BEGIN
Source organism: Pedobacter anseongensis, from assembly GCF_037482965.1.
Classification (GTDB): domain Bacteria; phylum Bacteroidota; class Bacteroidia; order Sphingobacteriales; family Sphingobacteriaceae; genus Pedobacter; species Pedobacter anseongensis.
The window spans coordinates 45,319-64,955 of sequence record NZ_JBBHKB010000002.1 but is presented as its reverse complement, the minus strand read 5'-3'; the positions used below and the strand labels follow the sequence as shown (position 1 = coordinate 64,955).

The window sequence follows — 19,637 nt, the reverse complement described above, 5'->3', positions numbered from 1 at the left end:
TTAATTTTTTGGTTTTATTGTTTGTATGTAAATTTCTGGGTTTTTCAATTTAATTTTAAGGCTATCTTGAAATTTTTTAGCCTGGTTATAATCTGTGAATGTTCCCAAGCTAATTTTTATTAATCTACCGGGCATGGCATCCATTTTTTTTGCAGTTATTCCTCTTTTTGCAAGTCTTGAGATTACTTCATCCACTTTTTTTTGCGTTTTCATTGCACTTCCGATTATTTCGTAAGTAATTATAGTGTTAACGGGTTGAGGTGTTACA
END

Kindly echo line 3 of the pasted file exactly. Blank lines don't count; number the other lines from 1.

The window spans coordinates 45,319-64,955 of sequence record NZ_JBBHKB010000002.1 but is presented as its reverse complement, the minus strand read 5'-3'; the positions used below and the strand labels follow the sequence as shown (position 1 = coordinate 64,955).